A polished performance from Spain was too much for Germany, ending their dream of a fourth World Cup title. Now the Dutch and Spanish will play off to see who can bring their fans to the promised land for the first time.
German fans will have to wait another four years
Much as Germany had exceeded expectations in this tournament, thrilling their home fans and winning new ones around the world with its pretty, pacy play, after thirty minutes against Spain on Wednesday night, their exit seemed sealed - even just.
For as Germany had advanced through the knock-out round by out-classing and out-working their opponents Argentina and England, so were they themselves beaten by Spain.
Coach Joachim Loew's tactical philosophy had been built around exploiting mismatches. Defend deep, tackle ferociously, draw your opponent into committing too many men forward, hit them on the break. England's defense was too slow to cope. Argentina's were outnumbered - and sloppy to boot.
On the night, Spain created more chances than Oezil and co. - and Germany paid the price
Spain were anything but. Germany were simply unready to cope with Spain's ability to pass precisely and take care of the ball. Because of their slick passing, time and again Spain were able to create chances - or at least pull Germany's defense out of shape - by committing no more than four men forward. And that meant that even when they turned the ball over, their other six players were prepared to get it back.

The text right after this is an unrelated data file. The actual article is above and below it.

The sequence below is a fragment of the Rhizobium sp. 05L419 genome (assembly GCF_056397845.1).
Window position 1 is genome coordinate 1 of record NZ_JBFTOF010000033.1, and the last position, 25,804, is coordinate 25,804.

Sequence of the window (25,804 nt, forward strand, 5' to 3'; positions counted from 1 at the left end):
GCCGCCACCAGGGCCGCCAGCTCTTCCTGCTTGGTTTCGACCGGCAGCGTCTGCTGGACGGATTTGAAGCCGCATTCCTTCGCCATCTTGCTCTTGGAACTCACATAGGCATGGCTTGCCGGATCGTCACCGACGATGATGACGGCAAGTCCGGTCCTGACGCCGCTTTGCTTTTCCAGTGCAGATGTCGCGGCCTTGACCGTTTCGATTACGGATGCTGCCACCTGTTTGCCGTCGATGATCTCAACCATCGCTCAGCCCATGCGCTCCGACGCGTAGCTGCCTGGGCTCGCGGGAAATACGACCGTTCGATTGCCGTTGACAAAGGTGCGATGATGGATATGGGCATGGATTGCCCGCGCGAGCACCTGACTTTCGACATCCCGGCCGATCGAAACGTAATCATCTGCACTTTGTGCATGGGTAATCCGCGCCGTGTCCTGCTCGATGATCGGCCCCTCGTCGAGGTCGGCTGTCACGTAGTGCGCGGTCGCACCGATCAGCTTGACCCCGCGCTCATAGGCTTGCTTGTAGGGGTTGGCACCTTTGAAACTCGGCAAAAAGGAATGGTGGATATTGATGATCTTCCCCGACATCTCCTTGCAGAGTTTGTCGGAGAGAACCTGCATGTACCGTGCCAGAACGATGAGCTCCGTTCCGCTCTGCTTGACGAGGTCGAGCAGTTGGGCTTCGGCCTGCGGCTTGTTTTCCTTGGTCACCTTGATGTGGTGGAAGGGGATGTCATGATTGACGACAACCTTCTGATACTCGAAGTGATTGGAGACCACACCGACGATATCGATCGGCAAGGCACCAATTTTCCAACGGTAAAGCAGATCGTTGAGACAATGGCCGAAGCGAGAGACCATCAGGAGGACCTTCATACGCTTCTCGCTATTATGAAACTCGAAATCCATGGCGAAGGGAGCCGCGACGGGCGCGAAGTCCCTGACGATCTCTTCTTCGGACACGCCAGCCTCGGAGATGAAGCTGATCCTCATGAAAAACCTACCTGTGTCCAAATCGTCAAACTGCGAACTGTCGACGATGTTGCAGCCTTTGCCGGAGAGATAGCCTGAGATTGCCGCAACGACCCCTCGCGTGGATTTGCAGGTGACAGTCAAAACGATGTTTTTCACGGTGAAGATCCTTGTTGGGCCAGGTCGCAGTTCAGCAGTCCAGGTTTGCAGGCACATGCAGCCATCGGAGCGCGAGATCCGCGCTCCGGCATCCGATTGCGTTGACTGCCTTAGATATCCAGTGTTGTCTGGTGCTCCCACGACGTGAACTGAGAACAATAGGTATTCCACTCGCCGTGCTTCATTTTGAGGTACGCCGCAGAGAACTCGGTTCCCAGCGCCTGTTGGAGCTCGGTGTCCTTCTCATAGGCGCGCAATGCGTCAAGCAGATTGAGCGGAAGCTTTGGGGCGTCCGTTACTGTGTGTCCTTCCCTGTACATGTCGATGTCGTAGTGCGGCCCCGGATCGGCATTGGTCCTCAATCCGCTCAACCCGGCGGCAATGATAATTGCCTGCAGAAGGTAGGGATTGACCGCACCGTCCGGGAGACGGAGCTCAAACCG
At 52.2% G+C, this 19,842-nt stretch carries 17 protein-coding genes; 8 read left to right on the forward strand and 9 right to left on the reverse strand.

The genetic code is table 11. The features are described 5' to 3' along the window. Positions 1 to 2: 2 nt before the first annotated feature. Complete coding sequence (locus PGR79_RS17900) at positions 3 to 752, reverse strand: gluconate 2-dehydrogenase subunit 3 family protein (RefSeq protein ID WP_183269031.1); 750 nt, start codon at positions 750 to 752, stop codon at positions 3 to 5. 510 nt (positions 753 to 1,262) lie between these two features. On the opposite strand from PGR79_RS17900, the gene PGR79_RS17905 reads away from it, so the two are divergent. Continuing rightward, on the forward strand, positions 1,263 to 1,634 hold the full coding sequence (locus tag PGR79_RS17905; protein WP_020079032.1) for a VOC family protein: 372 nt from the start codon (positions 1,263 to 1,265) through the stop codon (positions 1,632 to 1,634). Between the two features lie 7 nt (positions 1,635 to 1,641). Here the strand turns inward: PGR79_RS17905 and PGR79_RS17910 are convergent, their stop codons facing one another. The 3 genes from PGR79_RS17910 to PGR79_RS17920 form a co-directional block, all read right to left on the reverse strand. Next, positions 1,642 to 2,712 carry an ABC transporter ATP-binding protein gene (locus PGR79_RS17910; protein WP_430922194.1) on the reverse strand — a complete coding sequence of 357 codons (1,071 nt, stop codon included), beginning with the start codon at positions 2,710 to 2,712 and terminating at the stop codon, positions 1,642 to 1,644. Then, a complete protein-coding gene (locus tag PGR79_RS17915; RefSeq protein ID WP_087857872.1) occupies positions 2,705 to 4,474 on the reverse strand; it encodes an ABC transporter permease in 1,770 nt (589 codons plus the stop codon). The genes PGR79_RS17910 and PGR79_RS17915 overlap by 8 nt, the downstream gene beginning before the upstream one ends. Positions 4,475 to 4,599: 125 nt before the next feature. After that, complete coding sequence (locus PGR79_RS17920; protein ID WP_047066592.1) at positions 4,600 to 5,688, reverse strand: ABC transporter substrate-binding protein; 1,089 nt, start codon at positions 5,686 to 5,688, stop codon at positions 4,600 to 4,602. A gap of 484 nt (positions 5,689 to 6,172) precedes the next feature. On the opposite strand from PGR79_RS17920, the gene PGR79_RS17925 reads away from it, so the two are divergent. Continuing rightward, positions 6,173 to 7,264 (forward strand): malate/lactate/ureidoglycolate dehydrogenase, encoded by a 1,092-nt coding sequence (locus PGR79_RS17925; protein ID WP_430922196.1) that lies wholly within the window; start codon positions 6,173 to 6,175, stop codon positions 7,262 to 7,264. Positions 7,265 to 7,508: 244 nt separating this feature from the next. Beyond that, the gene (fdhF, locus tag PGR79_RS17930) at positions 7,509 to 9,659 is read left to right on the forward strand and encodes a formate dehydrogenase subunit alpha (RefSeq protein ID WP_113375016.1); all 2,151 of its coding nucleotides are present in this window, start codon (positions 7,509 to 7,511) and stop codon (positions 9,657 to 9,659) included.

After defeating flawed sides in the last two rounds, Germany proved on Wednesday that it has its flaws too. A number of players, most notably Lukas Podolski, gave the ball away repeatedly when starved of space by the stern Spanish defense - nipping nascent counter-attacks in the bud.
Even when Germany realized it needed to keep more possession and began to come out of its defensive shell later in the first half, committing more men forward and giving their front men more passing options, they were unable to get through. Spain were just too disciplined in defense, and protected the ball too well.
Germany suffered in the absence of Bayern Munich's young striker Thomas Mueller. His energy, eye for goal, and care-free nature all could have been a positive influence on the team as it hit the skids for the first time since falling to Serbia. His understudy on the night, Piotr Trochowski, didn't have much influence on the game and was substituted just after the hour mark.
Spain's dominance of possession and greater ability to create chances, however, hadn't translated to goals by that time, and Trochowski's replacement Toni Kroos almost stole the lead for Germany. Within seven minutes, Kroos found himself wide open on the right side of the box, but shot straight at the Spanish keeper Iker Casillas.
Puyol's strike my not have been a thing of beauty - but it was the strike Spain needed